Dozens of gay and lesbian couples arrived in this rural town Friday to get married after a county clerk announced she would grant marriage licenses to same-sex couples, but the offer was soon revoked.
The Sandoval County (search) clerk's office granted licenses to 26 same-sex couples before New Mexico attorney general Patricia Madrid (search) issued a late afternoon opinion saying the licenses were "invalid under state law."
The clerk's office stopped issuing licenses and told newly wed couples their licenses were invalid. A crowd outside the office reacted with boos and shouts as a deputy clerk read the attorney general's legal advice.
"This is not OK. We deserve rights," shouted Carolyn Ford (search), angrily pointing a finger while holding a bouquet of red and white roses.
More than 60 couples had signed up for applications after county Clerk Victoria Dunlap decided to grant the licenses.
Dunlap said she made the decision after County Attorney David Mathews determined New Mexico law is unclear on the issue. He said state law defines marriage as a contract between parties but does not mention gender.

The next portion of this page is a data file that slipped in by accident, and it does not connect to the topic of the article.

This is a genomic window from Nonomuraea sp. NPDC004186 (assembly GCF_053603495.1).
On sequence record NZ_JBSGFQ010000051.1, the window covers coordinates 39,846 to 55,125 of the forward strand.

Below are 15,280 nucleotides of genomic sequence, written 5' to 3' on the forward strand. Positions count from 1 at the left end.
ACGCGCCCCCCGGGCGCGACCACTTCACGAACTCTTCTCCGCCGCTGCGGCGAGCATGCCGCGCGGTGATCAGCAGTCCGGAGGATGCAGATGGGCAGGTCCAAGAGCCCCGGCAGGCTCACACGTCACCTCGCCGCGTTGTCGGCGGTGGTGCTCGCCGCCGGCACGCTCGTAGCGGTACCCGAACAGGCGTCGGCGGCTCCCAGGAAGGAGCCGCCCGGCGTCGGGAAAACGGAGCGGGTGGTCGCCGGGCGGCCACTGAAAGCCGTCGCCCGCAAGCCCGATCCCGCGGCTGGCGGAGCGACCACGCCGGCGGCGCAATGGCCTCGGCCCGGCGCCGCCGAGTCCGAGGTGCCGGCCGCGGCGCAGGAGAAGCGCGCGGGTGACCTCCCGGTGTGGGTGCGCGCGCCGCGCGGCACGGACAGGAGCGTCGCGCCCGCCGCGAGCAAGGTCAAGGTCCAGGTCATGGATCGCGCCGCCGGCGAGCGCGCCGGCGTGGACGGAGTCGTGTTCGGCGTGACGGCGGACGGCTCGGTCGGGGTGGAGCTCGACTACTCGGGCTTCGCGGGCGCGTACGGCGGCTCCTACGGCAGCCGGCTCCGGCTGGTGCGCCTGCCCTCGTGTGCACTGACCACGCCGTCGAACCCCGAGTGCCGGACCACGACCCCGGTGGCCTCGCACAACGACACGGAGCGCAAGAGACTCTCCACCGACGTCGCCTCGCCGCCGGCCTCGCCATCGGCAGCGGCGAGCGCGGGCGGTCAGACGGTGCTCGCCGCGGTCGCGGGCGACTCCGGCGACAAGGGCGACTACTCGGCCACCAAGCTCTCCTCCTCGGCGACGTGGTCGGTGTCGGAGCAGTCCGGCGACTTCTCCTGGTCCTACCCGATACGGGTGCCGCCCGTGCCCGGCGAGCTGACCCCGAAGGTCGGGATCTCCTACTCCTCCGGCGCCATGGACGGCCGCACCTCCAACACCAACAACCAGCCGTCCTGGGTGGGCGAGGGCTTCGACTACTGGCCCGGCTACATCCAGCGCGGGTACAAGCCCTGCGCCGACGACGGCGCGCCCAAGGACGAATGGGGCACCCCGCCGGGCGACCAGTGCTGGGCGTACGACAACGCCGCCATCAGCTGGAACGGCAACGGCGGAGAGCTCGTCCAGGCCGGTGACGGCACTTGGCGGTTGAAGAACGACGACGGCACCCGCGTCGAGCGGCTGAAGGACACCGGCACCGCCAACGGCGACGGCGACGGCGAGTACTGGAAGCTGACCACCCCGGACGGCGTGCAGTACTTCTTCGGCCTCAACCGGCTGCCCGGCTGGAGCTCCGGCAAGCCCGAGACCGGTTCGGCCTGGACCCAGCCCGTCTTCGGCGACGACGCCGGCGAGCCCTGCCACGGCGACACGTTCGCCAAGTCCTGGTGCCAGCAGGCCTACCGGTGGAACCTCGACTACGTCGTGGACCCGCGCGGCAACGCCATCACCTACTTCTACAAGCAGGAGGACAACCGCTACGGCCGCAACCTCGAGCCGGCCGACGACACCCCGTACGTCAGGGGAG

"It's going to be across the country and so we wanted to be ahead of the curve," Dunlap said.
Outside the courthouse, two preachers spent the day conducting marriage ceremonies.
"When we heard the news this morning, we knew we couldn't wait. We had to come down here," said Jenifer Albright of Albuquerque, who exchanged vows with partner Anne Shultz.
Dunlap's decision came just over a week after San Francisco began issuing marriage licenses to thousands of gay couples in a direct challenge to California law.
Gov. Bill Richardson reiterated his opposition to same-sex marriage at a news conference Friday. He said he expects the state Supreme Court will have to resolve the question of whether state law allows for marriage licenses to be issued to gay or lesbian couples.
"I do believe that marriage is between a man and woman. So I oppose same-sex marriage," Richardson said.
However, he expressed support for civil unions of same-sex couples. Last year, the governor signed an executive order extending benefits such as health insurance to domestic partners of gay and lesbian employees.
Republican state Sen. Steve Komadina criticized Dunlap's decision to set the process in motion before getting a legal opinion from Madrid.
"I feel badly that action was taken before an answer was obtained," Komadina said. "That was very irresponsible and will cause heartache to people on all sides of the question."
Bernalillo is a few miles north of Albuquerque, New Mexico's largest city.